FDA pushes COVID-19 antibody test makers to improve quality
Agency changes policy that allowed antibody test makers to validate their own tests without FDA verification
The Food and Drug Administration on Monday announced that antibody test developers must meet higher quality standards and seek authorization from the administration in order to keep their tests on the market.
The department previously allowed companies to validate their own data in bringing antibody tests to market, a controversial move that unleashed more than 100 tests with wildly variable degrees of quality. Under the new policy, coronavirus test developers will have to meet certain markers of accuracy and submit an application for emergency authorization within 10 days of submitting their data.
“Our expectation is that those that can't do that will withdraw their product from the market and we will be working with them to help them do that,” FDA Commissioner Stephen Hahn said on a call with reporters.
FDA officials said they are adapting their approach based on real-world experience and data. "The careful balancing of risks and benefits has shifted from where it was in mid-March," said a blog post by Anand Shah, FDA deputy commissioner for medical and scientific affairs, and Center for Devices and Radiological Health Director Jeff Shuren.
Hahn has said the pandemic necessitated the quick development of more testing capabilities as experts race to develop ways to identify and treat the virus.
The FDA faced criticism over its previous approach, which contributed to the chaos surrounding the nation’s testing situation.
“We’ve long been concerned that allowing tests on the market that have not been approved and authorized for use is a recipe for disaster,” Association of Public Health Laboratories Scott Becker said in a statement applauding the change. “This revised policy makes a lot of sense and should have been in place over the last six weeks.”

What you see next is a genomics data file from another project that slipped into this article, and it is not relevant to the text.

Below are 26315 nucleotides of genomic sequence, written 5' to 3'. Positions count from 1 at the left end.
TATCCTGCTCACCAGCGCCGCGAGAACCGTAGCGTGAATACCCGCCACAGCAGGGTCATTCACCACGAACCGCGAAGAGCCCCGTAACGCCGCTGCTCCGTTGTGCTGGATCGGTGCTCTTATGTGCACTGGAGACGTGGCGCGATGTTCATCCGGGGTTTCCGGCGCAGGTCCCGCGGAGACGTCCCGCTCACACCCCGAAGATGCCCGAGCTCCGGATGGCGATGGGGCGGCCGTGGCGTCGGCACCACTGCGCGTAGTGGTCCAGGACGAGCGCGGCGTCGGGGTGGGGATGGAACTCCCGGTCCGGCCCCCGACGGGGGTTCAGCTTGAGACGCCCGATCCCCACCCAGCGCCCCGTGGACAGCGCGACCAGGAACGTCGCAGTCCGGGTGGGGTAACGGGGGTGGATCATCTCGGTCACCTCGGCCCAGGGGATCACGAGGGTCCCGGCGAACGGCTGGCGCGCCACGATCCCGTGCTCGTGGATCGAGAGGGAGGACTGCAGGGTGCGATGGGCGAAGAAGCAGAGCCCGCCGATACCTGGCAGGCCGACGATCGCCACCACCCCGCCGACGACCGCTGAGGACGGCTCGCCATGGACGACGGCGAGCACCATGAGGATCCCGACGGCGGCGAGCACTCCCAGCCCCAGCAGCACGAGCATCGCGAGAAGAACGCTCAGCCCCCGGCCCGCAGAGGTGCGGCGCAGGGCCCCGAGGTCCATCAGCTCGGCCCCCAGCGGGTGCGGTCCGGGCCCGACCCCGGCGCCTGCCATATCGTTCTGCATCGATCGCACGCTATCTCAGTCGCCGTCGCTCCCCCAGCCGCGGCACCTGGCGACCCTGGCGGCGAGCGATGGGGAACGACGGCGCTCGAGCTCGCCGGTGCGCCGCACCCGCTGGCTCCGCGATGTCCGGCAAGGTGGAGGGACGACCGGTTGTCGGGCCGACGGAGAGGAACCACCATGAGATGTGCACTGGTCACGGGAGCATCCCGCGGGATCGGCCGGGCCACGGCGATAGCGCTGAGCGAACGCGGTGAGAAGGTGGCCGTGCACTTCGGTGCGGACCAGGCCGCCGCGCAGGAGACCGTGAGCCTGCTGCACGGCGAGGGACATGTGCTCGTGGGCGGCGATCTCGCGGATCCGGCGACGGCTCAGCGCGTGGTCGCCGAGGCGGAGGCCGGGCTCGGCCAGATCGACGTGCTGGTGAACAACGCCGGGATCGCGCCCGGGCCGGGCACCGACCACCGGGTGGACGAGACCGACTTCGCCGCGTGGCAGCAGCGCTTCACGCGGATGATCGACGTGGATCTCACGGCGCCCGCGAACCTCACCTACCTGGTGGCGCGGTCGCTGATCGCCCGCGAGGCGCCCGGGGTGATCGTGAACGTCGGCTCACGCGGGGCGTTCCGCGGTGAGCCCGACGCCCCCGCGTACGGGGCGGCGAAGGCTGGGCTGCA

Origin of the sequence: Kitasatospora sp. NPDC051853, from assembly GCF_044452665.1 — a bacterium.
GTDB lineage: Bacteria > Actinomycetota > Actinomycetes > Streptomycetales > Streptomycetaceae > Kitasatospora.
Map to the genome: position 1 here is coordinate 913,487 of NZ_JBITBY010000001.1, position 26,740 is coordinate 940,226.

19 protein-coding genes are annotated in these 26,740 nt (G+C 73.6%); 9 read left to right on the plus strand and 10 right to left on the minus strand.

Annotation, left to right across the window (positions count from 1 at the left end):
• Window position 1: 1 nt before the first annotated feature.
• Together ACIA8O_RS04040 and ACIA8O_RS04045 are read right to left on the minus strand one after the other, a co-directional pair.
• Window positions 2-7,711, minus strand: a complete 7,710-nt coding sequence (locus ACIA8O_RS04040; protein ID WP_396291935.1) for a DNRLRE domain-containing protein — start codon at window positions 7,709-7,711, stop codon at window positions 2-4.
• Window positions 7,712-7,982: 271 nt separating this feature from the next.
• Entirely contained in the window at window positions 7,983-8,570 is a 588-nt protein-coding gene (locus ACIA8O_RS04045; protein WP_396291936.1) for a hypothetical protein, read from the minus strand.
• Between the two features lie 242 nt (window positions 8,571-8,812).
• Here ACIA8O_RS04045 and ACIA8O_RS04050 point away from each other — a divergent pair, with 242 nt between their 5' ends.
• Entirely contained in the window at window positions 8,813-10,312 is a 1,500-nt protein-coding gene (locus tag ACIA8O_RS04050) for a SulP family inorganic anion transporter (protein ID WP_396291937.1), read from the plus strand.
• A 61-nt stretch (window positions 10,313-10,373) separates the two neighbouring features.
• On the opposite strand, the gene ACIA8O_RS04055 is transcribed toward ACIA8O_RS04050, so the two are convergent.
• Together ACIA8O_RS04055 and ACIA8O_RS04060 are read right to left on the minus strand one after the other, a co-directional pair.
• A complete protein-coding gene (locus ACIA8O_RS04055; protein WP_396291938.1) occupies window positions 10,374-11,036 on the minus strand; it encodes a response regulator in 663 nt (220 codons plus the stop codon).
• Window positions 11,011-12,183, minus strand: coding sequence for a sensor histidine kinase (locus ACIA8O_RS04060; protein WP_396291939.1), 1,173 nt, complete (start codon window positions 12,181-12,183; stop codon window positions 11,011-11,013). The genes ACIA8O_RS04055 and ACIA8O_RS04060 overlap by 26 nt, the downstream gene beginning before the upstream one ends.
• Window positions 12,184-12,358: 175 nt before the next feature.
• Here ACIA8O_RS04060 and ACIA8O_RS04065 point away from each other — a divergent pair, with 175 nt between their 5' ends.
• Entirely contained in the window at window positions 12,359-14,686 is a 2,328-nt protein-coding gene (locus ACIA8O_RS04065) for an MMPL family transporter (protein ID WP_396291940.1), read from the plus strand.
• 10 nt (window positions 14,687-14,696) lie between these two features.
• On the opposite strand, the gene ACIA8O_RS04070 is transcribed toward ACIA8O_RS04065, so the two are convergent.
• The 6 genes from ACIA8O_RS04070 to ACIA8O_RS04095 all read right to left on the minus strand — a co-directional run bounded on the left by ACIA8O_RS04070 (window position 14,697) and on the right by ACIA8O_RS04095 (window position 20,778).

Other critics, such as Rep. Lloyd Doggett, D-Texas, said the revision still falls short.
“This announcement is mostly excuse-making without detailing sufficient steps being undertaken to assure consumer protection,” Doggett said in a statement. “This is much more than an import problem. The FDA has not outlined what oversight actions it will take to remove fraudulent tests and recoup payments made by abused consumers.”
The FDA has so far authorized 12 antibody tests, which look for evidence that a patient has been exposed to and recovered from the virus that causes COVID-19. Those authorizations expire once the national emergency ends, and none of the tests have earned full FDA approval.
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Questions about accuracy of the data also persist, along with questions about what, if any, level of immunity antibodies offer against reinfection.
More data is needed to understand whether the presence of antibodies means it's safe for a person to return to work, Hahn said when asked if an antibody test is enough to consider that someone is immune.
"My opinion on that would be no, because again there are a lot of unanswered questions,” he said.